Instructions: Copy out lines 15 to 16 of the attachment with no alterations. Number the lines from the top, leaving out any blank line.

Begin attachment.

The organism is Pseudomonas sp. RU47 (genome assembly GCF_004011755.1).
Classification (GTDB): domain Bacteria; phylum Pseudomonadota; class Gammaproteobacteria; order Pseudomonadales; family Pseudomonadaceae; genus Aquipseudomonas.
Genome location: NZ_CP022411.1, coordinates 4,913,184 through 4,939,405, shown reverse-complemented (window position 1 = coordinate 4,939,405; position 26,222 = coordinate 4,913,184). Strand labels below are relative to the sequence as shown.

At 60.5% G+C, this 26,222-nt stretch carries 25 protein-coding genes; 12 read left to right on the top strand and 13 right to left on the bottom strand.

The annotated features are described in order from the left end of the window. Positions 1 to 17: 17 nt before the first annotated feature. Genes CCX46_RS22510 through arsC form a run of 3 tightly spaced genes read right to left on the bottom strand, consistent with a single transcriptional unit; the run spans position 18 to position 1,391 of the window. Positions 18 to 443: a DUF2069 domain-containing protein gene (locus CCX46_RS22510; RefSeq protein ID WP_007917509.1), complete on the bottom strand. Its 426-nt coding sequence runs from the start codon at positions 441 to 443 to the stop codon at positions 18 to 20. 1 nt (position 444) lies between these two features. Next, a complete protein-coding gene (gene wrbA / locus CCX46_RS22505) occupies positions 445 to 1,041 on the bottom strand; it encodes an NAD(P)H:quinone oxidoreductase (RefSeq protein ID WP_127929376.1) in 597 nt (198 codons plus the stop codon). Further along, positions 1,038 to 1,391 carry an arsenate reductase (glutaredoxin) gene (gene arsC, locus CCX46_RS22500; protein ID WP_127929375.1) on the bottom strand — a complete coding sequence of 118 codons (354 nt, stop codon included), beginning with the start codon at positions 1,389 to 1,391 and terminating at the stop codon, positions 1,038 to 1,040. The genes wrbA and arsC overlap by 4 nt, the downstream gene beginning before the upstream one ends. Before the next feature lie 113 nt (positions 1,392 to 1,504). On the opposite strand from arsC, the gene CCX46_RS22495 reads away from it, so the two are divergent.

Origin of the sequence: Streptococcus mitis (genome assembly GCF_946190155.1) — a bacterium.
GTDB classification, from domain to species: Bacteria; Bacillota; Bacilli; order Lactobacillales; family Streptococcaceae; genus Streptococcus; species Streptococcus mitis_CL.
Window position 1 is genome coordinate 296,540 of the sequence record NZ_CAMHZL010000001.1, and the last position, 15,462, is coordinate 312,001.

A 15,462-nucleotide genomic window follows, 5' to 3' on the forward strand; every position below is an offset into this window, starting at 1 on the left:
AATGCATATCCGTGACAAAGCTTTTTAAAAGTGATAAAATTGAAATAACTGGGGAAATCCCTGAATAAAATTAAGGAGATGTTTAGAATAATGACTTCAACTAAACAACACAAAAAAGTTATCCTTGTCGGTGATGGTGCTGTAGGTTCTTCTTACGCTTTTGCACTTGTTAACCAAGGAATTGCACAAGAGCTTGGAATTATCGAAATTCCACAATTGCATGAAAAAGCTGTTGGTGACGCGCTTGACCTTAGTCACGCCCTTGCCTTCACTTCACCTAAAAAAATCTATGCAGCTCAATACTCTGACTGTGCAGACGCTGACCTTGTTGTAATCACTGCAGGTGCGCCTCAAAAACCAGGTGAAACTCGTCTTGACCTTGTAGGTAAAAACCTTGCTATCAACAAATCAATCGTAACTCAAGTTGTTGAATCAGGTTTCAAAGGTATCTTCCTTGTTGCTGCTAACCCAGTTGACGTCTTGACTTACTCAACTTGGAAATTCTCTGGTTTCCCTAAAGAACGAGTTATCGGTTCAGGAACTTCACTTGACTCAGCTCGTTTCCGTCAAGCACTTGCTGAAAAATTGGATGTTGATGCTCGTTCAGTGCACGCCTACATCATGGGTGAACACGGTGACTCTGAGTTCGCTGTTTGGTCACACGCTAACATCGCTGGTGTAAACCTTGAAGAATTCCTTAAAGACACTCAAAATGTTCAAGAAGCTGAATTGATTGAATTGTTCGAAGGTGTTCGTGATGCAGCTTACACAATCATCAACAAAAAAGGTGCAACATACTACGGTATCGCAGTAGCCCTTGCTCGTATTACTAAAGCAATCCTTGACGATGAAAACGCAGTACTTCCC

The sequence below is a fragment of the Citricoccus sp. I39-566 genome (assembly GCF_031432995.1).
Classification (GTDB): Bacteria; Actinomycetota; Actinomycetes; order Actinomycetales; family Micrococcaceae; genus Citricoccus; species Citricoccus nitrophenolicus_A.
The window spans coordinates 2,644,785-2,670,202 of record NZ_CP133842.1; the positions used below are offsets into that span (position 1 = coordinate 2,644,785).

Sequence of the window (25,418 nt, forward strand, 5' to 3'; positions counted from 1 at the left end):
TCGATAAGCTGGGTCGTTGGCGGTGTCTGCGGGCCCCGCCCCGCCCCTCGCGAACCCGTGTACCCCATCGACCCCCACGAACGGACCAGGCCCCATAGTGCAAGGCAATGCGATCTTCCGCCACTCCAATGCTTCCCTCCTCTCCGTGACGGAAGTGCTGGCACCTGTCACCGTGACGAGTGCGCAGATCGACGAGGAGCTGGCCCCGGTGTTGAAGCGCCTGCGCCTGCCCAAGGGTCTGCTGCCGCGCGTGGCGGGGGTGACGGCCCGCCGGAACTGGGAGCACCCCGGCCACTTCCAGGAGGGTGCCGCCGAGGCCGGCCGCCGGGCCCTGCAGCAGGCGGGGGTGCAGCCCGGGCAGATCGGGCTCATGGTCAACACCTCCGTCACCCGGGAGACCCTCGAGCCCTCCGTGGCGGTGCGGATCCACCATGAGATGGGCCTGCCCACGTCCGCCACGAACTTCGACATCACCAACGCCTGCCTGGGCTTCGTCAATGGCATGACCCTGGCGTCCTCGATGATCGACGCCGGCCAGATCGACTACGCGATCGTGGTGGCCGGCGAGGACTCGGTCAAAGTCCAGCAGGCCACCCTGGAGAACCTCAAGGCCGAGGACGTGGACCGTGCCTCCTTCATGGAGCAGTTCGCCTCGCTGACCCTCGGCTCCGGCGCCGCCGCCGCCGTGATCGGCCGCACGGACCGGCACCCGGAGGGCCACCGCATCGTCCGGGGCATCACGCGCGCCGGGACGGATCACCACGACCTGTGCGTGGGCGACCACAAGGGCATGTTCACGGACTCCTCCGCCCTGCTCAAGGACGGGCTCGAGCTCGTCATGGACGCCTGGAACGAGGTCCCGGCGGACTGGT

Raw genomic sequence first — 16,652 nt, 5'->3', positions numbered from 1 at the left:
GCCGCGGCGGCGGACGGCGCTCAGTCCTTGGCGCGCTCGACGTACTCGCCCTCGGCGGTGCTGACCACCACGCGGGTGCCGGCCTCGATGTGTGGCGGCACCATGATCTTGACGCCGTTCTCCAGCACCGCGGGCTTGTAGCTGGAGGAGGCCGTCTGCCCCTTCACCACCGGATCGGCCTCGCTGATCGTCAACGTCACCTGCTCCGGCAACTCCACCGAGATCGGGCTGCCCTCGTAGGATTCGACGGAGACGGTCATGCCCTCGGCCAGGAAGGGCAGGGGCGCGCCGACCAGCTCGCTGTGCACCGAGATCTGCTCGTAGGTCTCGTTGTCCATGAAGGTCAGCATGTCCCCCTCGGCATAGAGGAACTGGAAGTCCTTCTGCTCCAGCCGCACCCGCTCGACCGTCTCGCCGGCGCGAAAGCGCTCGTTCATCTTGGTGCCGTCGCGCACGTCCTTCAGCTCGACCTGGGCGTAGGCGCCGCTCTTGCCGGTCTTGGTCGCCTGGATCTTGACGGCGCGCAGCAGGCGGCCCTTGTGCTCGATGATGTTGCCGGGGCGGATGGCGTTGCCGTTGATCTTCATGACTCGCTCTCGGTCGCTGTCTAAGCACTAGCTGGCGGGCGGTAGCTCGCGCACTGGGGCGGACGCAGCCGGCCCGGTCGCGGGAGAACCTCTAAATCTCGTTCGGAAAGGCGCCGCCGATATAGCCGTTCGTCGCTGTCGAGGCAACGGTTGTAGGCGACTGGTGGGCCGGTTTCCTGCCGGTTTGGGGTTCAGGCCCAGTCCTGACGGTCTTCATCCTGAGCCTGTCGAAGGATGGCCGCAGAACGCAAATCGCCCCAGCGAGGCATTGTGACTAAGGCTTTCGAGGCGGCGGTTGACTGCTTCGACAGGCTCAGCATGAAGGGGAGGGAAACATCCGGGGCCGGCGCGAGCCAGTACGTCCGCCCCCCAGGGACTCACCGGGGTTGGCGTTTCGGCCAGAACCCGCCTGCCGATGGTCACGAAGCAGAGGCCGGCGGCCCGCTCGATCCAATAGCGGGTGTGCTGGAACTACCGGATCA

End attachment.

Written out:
TCGATAAGCTGGGTCGTTGGCGGTGTCTGCGGGCCCCGCCCCGCCCCTCGCGAACCCGTGTACCCCATCGACCCCCACGAACGGACCAGGCCCCATAGTGCAAGGCAATGCGATCTTCCGCCACTCCAATGCTTCCCTCCTCTCCGTGACGGAAGTGCTGGCACCTGTCACCGTGACGAGTGCGCAGATCGACGAGGAGCTGGCCCCGGTGTTGAAGCGCCTGCGCCTGCCCAAGGGTCTGCTGCCGCGCGTGGCGGGGGTGACGGCCCGCCGGAACTGGGAGCACCCCGGCCACTTCCAGGAGGGTGCCGCCGAGGCCGGCCGCCGGGCCCTGCAGCAGGCGGGGGTGCAGCCCGGGCAGATCGGGCTCATGGTCAACACCTCCGTCACCCGGGAGACCCTCGAGCCCTCCGTGGCGGTGCGGATCCACCATGAGATGGGCCTGCCCACGTCCGCCACGAACTTCGACATCACCAACGCCTGCCTGGGCTTCGTCAATGGCATGACCCTGGCGTCCTCGATGATCGACGCCGGCCAGATCGACTACGCGATCGTGGTGGCCGGCGAGGACTCGGTCAAAGTCCAGCAGGCCACCCTGGAGAACCTCAAGGCCGAGGACGTGGACCGTGCCTCCTTCATGGAGCAGTTCGCCTCGCTGACCCTCGGCTCCGGCGCCGCCGCCGCCGTGATCGGCCGCACGGACCGGCACCCGGAGGGCCACCGCATCGTCCGGGGCATCACGCGCGCCGGGACGGATCACCACGACCTGTGCGTGGGCGACCACAAGGGCATGTTCACGGACTCCTCCGCCCTGCTCAAGGACGGGCTCGAGCTCGTCATGGACGCCTGGAACGAGGTCCCGGCGGACTGGT

Raw genomic sequence first — 16,652 nt, 5'->3', positions numbered from 1 at the left: